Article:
"The countenance may be rightly defined as the title page which heralds the contents of the human volume, but like other title pages, it sometimes puzzles, often misleads, and often says nothing to the purpose."
"The fullest instruction, and the fullest enjoyment are never derived from books, till we have ventilated the ideas thus obtained, in free and easy chat with others."
"The petty cares, the minute anxieties, the infinite littles which go to make up the sum of human experience, like the invisible granules of powder, give the last and highest polish to a character."
"To be contented,--what, indeed, is it? Is it not to be satisfied,--to hope for nothing, to aspire to nothing, to strive for nothing,--in short to rest in inglorious ease, doing nothing for your country, for your own or others' material, intellectual, or moral improvement, satisfied with the condition in which you or they are placed? Such a state of feeling may do very well where nature has fixed an inseparable and ascertained barrier,--a "thus far, shalt thou go and no farther,"--to our wishes, or where we are troubled by ills past remedy. In such cases it is the highest philosophy not to fret or grumble, when, by all our worrying and self-teasing, we cannot help ourselves a jot or tittle, but only aggravate and intensify an affliction that is incurable. To soothe the mind down into patience is then the only resource left us, and happy is he who has schooled himself thus to meet all reverses and disappointments. But in the ordinary circumstances of life this boasted virtue of contentment."
"There is a wide difference between general acquaintance and companionship. You may salute a man and exchange compliments with him daily, yet know nothing of his character, his inmost tastes and feelings."
"Then let us laugh. It is the cheapest luxury man enjoys, and, as Charles Lamb says, "is worth a hundred groans in any state of the market." It stirs up the blood, expands the chest, electrifies the nerves, clears away the cobwebs from the brain, and gives the whole system a shock to which the voltaic-pile is as nothing. Nay, itâ€™s delicious alchemy converts even tears into the quintessence of merriment, and makes wrinkles themselves expressive of youth and frolic."
"We are not the same persons this year as last; nor are those we love. It is a happy chance if we, changing, continue to love a changed person."
"What are the precise characteristics of an epigram it is not easy to define. It differs from a joke, in the fact that the wit of the latter dies in the words, and cannot therefore be conveyed in another language; while an epigram is a wit of ideas, and hence is translatable. Like aphorisms, songs and sonnets, it is occupied with some single point, small and manageable; but whilst a song conveys a sentiment, a sonnet, a poetical, and an aphorism a moral reflection, an epigram expresses a contrast."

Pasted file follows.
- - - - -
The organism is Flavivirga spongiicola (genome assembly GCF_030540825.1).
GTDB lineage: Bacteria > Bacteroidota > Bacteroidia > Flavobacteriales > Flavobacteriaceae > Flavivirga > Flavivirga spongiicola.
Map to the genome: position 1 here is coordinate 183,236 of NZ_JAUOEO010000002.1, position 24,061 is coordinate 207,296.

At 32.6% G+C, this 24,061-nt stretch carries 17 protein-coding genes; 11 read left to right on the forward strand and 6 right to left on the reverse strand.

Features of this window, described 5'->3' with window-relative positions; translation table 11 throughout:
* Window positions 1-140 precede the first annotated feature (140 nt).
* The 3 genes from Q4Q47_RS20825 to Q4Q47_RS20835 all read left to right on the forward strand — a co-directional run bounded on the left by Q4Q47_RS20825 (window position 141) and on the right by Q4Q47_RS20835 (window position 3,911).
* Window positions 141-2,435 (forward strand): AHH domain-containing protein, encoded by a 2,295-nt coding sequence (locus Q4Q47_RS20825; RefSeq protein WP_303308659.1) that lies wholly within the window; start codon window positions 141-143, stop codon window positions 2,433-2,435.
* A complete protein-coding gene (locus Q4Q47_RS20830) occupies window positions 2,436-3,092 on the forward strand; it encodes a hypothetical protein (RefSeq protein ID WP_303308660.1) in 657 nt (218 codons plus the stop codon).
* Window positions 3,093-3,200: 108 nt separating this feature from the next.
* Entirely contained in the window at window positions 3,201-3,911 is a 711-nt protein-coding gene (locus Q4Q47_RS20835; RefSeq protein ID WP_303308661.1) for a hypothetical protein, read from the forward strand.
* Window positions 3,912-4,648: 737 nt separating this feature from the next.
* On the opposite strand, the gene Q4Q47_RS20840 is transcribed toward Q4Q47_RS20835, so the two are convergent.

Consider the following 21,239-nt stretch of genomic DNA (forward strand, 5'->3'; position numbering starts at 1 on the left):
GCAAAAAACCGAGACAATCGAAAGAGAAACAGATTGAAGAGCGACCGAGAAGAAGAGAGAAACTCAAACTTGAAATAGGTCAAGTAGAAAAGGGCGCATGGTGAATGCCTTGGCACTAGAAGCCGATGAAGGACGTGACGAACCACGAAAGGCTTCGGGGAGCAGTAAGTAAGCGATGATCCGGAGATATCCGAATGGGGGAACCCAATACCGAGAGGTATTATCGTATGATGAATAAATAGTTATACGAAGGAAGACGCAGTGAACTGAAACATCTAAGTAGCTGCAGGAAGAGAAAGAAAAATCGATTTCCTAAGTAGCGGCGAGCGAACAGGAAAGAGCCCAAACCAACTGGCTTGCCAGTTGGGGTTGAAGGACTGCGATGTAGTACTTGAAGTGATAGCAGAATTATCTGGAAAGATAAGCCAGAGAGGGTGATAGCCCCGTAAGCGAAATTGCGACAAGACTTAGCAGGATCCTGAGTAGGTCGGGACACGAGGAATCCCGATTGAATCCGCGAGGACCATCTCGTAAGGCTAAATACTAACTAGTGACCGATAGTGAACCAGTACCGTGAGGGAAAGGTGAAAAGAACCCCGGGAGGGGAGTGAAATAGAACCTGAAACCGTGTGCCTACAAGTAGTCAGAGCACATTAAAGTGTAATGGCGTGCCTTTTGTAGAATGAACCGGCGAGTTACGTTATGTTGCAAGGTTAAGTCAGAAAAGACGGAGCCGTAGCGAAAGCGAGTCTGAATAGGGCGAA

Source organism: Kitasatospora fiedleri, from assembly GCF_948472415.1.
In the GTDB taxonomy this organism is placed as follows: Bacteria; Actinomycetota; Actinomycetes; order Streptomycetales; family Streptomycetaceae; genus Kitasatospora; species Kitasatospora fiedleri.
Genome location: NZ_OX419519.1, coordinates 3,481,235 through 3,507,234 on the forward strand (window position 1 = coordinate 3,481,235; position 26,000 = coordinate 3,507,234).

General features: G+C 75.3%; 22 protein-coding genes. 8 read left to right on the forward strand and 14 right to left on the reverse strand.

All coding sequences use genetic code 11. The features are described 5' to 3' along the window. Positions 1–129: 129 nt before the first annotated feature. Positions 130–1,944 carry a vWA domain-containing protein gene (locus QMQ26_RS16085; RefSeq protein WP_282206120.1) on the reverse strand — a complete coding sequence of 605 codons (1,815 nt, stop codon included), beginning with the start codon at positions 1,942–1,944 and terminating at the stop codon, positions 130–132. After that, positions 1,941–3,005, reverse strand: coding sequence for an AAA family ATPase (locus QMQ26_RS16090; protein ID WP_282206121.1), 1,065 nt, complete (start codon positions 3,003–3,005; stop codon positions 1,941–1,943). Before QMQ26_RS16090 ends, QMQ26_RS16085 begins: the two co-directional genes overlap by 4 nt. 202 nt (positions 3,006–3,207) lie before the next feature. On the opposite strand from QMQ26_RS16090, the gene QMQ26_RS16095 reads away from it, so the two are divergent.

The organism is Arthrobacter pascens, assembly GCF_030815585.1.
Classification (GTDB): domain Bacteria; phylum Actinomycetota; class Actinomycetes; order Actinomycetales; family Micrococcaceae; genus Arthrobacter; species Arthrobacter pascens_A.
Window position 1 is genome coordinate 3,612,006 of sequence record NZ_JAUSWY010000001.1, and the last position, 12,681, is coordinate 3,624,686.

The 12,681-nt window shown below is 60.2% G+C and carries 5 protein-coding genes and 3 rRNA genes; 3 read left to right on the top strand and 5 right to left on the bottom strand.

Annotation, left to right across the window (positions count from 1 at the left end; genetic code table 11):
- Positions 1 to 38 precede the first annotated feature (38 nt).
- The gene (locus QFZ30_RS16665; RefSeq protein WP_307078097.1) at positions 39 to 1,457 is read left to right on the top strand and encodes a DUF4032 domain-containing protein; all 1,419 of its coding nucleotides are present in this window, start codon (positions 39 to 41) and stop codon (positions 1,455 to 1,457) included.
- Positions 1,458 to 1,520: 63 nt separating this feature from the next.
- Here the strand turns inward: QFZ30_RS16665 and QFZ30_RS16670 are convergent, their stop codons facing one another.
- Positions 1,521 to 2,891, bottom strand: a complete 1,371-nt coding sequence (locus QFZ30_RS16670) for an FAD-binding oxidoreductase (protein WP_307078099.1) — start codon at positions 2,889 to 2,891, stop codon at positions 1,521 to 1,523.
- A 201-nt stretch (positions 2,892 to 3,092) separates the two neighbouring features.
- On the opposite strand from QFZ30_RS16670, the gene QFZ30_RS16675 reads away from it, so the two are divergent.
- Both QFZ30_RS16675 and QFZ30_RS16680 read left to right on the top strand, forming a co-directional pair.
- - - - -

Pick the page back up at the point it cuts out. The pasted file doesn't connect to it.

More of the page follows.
"What keeps persons down in the world, besides lack of capacity, is not a philosophical contempt of riches or honors, but thoughtlessness and improvidence, a love of sluggish torpor, and of present gratification. It is not from preferring virtue to wealth--the goods of the mind to those of fortune--that they take no thought for the morrow; but from want of forethought and stern self-command. The restless, ambitious man too often directs these qualities to an unworthy object; the contented man is generally deficient in the qualities themselves. The one is a stream that flows too often in a wrong channel, and needs to have its course altered, the other is a stagnant pool."
"What matters it that a soldier has a sword of dazzling finish, of the keenest edge, and finest temper, if he has never learned the art of fence."
"What lasting progress was ever made in social reformation, except when every step was insured by appeals to the understanding and the will?"
"You can't learn too soon that the most useful thing about a principle is that it can always be sacrificed to expediency."
"With the civilized man contentment is a myth. From the cradle to the grave he is forever longing and striving after something better, an indefinable something, some new object yet unattained."